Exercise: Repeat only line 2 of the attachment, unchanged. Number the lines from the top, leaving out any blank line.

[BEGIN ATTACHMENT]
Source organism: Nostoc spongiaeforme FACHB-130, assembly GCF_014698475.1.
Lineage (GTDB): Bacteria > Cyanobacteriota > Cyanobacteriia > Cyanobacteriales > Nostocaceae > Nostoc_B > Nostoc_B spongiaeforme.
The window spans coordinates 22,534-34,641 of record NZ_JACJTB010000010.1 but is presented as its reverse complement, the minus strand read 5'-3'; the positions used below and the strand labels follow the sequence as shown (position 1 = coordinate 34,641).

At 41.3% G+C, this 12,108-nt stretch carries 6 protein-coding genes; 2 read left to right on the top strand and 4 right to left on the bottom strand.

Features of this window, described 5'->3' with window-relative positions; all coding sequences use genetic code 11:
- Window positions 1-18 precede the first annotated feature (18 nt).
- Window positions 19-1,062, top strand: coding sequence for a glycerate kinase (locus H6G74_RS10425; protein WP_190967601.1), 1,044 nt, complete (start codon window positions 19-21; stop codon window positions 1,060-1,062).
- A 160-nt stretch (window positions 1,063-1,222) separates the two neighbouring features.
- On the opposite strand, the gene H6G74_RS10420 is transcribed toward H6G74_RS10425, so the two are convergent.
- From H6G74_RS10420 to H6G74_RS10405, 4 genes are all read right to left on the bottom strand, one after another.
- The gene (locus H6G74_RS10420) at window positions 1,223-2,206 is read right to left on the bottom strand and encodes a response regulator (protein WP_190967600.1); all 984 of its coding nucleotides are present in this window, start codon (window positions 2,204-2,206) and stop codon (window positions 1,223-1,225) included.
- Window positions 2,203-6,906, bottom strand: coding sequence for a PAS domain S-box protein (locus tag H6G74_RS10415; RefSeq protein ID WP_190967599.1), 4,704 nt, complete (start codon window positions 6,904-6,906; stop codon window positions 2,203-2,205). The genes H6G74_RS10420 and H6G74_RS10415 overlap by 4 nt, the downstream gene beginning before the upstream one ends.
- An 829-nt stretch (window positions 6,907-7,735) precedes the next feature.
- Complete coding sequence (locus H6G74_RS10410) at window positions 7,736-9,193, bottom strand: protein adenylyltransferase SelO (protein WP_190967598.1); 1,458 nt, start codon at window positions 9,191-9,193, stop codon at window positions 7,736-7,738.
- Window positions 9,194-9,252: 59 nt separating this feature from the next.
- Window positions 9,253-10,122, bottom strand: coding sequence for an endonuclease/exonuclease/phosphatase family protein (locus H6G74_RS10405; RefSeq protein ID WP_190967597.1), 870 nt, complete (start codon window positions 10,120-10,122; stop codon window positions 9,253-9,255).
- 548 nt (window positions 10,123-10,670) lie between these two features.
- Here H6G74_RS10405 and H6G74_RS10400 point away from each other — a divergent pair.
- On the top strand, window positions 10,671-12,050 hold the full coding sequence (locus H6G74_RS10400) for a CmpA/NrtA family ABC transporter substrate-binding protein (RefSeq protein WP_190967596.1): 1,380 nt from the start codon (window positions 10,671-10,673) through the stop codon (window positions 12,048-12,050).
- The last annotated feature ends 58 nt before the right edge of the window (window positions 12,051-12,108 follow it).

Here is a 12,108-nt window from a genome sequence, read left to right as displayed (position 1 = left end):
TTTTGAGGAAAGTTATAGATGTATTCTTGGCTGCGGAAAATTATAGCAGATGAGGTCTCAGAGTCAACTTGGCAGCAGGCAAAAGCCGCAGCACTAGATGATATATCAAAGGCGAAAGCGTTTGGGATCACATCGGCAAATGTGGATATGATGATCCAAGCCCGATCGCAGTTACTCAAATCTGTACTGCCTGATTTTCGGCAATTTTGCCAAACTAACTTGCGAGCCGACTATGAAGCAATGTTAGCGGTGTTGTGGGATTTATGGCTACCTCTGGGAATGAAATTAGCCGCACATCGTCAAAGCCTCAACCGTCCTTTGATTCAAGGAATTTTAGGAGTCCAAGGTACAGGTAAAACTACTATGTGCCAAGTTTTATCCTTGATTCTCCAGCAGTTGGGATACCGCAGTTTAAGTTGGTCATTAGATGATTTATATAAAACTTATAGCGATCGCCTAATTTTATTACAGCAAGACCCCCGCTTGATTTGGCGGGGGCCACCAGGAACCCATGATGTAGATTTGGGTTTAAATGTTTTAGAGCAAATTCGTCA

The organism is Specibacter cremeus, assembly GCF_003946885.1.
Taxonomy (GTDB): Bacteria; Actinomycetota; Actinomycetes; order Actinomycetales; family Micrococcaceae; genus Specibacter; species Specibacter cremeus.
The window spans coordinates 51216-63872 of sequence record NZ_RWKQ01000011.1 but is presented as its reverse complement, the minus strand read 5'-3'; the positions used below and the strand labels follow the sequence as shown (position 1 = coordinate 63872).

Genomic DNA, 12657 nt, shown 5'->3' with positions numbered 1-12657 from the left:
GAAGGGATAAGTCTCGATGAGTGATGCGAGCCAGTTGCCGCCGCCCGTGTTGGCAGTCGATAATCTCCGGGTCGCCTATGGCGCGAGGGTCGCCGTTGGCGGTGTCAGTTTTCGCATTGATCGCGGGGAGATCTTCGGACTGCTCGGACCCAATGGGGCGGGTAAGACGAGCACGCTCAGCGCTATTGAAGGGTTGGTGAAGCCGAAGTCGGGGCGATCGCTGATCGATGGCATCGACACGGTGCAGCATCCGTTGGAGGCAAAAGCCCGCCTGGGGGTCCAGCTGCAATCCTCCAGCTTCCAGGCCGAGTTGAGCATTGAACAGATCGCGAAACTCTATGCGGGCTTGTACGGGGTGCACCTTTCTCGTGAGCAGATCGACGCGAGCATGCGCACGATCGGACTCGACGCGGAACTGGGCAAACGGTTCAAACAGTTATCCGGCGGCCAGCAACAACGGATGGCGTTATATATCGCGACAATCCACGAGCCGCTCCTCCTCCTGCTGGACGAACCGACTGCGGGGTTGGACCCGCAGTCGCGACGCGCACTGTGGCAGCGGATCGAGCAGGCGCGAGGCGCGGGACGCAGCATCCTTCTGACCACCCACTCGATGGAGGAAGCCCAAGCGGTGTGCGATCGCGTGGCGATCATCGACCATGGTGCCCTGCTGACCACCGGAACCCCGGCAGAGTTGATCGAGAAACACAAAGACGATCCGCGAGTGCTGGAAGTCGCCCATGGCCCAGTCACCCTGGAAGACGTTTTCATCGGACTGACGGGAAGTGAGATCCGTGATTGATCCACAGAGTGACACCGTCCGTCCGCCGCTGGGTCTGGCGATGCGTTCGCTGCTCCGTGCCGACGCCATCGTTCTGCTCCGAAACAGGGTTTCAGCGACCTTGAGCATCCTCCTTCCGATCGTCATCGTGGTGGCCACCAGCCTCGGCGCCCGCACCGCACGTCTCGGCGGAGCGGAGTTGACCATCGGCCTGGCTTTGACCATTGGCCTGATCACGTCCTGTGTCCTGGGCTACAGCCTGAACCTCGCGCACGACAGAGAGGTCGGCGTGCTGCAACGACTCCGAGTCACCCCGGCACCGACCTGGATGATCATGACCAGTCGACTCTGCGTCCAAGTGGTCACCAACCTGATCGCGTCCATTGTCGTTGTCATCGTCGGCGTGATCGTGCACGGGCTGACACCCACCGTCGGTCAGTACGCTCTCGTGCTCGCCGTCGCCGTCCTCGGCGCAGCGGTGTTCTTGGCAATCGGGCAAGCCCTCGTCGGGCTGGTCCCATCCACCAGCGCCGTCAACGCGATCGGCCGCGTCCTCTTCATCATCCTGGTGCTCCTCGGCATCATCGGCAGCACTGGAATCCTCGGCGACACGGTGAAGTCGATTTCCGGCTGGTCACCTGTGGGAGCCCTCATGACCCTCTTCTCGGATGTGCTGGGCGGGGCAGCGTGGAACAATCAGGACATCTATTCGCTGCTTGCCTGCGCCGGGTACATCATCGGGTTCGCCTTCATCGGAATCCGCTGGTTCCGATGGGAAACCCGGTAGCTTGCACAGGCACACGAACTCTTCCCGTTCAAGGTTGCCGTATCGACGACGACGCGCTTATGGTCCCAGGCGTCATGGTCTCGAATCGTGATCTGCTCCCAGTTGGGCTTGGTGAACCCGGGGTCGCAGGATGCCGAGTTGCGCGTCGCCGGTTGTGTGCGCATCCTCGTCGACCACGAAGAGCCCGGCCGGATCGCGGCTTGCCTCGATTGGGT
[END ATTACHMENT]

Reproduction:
Lineage (GTDB): Bacteria > Cyanobacteriota > Cyanobacteriia > Cyanobacteriales > Nostocaceae > Nostoc_B > Nostoc_B spongiaeforme.